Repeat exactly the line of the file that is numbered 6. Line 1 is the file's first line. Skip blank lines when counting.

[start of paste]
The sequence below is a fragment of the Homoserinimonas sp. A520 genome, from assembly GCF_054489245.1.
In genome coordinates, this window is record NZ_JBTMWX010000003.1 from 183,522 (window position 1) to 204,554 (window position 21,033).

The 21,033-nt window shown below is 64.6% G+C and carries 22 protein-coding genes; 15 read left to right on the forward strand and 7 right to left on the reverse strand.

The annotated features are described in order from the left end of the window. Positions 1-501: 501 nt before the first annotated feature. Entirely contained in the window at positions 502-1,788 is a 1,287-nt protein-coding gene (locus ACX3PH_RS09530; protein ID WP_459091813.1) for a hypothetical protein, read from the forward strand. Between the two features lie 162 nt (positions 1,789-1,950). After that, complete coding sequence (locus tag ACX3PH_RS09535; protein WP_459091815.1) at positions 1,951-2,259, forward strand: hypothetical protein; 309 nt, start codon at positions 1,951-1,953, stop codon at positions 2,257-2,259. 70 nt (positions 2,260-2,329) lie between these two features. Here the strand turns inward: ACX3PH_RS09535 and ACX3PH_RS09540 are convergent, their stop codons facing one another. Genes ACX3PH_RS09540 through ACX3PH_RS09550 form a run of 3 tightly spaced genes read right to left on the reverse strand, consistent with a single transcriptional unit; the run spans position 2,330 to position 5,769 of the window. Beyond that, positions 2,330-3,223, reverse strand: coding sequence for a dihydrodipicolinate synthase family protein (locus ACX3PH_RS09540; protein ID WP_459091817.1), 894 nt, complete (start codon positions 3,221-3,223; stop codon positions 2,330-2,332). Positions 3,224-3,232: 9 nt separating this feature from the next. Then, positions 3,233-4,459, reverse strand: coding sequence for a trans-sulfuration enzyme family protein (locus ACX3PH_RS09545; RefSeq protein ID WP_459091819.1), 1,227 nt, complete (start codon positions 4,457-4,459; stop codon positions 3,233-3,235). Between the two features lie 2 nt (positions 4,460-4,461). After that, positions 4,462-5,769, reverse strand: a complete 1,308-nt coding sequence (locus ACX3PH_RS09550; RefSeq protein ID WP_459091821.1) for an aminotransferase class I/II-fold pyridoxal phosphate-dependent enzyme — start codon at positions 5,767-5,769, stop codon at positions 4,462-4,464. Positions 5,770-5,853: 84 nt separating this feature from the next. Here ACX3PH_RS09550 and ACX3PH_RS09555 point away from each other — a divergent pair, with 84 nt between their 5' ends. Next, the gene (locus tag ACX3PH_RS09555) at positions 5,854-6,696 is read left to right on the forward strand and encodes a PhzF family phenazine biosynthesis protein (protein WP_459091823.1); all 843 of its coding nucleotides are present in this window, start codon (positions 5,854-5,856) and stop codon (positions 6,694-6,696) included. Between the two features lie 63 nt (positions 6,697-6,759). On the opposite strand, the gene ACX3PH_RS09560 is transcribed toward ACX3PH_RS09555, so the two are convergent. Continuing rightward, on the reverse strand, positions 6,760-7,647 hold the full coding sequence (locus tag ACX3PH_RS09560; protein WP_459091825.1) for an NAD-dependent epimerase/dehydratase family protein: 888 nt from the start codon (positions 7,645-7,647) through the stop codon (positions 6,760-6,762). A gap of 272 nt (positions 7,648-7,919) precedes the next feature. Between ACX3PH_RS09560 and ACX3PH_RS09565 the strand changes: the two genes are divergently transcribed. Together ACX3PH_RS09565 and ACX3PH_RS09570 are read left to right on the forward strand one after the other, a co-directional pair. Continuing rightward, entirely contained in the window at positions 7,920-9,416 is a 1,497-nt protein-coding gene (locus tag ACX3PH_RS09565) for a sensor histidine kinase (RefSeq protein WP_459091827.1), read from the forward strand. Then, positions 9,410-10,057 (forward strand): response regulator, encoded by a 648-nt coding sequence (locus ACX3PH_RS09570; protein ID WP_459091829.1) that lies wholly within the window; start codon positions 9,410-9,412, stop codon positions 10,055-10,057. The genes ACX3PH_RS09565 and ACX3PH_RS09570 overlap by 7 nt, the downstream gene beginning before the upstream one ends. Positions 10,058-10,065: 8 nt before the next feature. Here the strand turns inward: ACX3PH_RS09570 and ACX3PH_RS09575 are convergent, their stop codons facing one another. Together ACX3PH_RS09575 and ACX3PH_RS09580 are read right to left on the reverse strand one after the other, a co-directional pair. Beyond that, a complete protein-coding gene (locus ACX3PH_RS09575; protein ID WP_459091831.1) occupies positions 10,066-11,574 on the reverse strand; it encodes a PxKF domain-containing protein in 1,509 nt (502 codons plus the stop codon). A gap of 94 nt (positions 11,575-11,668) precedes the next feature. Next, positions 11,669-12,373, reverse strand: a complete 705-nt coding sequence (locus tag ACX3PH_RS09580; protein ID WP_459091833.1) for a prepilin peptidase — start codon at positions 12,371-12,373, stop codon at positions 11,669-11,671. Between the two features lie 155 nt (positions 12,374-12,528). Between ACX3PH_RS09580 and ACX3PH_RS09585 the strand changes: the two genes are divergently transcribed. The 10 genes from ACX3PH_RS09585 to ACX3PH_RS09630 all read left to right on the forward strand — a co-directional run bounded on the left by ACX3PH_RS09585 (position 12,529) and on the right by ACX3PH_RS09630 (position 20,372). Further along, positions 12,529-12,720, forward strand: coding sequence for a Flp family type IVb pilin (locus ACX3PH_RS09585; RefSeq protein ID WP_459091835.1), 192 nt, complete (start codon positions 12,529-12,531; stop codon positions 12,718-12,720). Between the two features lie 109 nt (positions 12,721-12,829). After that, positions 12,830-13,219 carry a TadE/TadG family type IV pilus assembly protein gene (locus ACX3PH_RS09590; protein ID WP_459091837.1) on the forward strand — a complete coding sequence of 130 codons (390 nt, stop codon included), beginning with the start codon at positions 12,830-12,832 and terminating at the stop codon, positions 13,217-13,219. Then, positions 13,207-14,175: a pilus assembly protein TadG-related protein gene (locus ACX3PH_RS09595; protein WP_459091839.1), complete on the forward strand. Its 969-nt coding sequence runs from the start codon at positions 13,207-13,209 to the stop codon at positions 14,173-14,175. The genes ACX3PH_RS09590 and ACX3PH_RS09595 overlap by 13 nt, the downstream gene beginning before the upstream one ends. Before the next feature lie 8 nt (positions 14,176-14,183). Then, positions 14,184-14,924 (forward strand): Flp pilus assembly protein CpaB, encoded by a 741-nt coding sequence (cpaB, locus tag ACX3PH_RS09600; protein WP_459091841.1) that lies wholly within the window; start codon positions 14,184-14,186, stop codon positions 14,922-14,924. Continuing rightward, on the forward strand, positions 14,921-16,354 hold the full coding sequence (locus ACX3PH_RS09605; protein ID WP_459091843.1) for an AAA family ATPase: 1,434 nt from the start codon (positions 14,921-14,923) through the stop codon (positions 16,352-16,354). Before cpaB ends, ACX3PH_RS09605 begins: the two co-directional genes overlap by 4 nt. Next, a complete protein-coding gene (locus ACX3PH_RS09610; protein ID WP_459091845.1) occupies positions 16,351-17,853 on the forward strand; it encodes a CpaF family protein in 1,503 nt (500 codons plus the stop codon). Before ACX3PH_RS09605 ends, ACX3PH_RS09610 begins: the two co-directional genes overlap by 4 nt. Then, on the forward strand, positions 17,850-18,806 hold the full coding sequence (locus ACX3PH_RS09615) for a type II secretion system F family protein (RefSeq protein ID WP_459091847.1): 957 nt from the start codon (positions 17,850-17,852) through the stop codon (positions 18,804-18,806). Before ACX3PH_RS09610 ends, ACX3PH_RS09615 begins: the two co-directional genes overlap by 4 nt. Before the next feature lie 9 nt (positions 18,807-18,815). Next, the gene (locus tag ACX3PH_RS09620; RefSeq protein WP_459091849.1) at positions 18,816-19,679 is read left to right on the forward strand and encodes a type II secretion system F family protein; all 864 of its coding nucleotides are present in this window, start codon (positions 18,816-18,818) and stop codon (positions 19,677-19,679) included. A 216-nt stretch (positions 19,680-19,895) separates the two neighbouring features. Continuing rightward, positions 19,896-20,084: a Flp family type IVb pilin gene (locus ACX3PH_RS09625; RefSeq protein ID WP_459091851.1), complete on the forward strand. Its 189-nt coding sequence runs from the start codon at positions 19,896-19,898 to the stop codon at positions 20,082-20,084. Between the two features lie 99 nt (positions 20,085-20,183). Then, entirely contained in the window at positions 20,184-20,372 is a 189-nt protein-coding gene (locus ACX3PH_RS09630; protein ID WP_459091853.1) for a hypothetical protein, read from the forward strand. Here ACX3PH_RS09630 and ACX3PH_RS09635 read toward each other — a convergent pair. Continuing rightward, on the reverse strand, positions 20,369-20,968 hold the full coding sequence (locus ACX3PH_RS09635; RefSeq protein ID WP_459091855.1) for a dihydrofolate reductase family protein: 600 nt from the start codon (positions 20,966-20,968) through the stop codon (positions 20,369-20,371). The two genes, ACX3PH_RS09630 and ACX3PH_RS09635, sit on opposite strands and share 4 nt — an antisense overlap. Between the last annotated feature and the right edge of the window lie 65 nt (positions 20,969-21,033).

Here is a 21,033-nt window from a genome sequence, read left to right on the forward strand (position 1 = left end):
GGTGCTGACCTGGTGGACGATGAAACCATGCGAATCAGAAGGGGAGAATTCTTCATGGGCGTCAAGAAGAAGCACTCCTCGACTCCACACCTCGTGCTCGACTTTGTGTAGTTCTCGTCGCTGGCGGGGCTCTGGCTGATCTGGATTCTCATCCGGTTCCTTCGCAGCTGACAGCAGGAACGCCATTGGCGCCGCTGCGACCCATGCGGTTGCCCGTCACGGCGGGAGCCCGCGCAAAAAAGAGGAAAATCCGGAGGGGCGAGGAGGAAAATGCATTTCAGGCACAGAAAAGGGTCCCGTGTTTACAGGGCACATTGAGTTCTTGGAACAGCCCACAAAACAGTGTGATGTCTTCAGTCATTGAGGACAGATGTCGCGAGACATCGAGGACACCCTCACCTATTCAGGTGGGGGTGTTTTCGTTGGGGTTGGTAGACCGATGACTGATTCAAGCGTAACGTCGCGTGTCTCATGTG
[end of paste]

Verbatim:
GGTGCTGACCTGGTGGACGATGAAACCATGCGAATCAGAAGGGGAGAATTCTTCATGGGCGTCAAGAAGAAGCACTCCTCGACTCCACACCTCGTGCTCGACTTTGTGTAGTTCTCGTCGCTGGCGGGGCTCTGGCTGATCTGGATTCTCATCCGGTTCCTTCGCAGCTGACAGCAGGAACGCCATTGGCGCCGCTGCGACCCATGCGGTTGCCCGTCACGGCGGGAGCCCGCGCAAAAAAGAGGAAAATCCGGAGGGGCGAGGAGGAAAATGCATTTCAGGCACAGAAAAGGGTCCCGTGTTTACAGGGCACATTGAGTTCTTGGAACAGCCCACAAAACAGTGTGATGTCTTCAGTCATTGAGGACAGATGTCGCGAGACATCGAGGACACCCTCACCTATTCAGGTGGGGGTGTTTTCGTTGGGGTTGGTAGACCGATGACTGATTCAAGCGTAACGTCGCGTGTCTCATGTG